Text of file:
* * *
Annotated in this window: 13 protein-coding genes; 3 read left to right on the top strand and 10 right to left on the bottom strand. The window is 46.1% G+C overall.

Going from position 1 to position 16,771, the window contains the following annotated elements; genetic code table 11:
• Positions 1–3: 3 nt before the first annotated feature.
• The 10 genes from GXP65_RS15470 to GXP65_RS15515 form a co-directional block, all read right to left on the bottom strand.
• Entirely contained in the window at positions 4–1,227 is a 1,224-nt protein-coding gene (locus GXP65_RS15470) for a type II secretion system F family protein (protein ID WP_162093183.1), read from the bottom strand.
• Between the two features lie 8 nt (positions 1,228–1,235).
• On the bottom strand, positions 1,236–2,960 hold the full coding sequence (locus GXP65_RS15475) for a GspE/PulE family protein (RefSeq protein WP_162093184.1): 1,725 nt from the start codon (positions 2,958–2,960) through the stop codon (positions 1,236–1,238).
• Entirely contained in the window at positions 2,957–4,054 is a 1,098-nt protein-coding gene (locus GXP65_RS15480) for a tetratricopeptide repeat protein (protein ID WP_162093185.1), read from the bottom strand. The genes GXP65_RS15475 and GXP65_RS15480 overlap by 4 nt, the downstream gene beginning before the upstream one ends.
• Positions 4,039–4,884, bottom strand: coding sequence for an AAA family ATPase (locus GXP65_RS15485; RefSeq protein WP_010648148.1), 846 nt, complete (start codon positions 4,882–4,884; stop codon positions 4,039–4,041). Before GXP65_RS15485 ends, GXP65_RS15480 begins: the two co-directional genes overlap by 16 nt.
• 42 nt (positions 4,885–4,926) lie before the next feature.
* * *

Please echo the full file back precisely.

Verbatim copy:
Annotated in this window: 13 protein-coding genes; 3 read left to right on the top strand and 10 right to left on the bottom strand. The window is 46.1% G+C overall.

Going from position 1 to position 16,771, the window contains the following annotated elements; genetic code table 11:
• Positions 1–3: 3 nt before the first annotated feature.
• The 10 genes from GXP65_RS15470 to GXP65_RS15515 form a co-directional block, all read right to left on the bottom strand.
• Entirely contained in the window at positions 4–1,227 is a 1,224-nt protein-coding gene (locus GXP65_RS15470) for a type II secretion system F family protein (protein ID WP_162093183.1), read from the bottom strand.
• Between the two features lie 8 nt (positions 1,228–1,235).
• On the bottom strand, positions 1,236–2,960 hold the full coding sequence (locus GXP65_RS15475) for a GspE/PulE family protein (RefSeq protein WP_162093184.1): 1,725 nt from the start codon (positions 2,958–2,960) through the stop codon (positions 1,236–1,238).
• Entirely contained in the window at positions 2,957–4,054 is a 1,098-nt protein-coding gene (locus GXP65_RS15480) for a tetratricopeptide repeat protein (protein ID WP_162093185.1), read from the bottom strand. The genes GXP65_RS15475 and GXP65_RS15480 overlap by 4 nt, the downstream gene beginning before the upstream one ends.
• Positions 4,039–4,884, bottom strand: coding sequence for an AAA family ATPase (locus GXP65_RS15485; RefSeq protein WP_010648148.1), 846 nt, complete (start codon positions 4,882–4,884; stop codon positions 4,039–4,041). Before GXP65_RS15485 ends, GXP65_RS15480 begins: the two co-directional genes overlap by 16 nt.
• 42 nt (positions 4,885–4,926) lie before the next feature.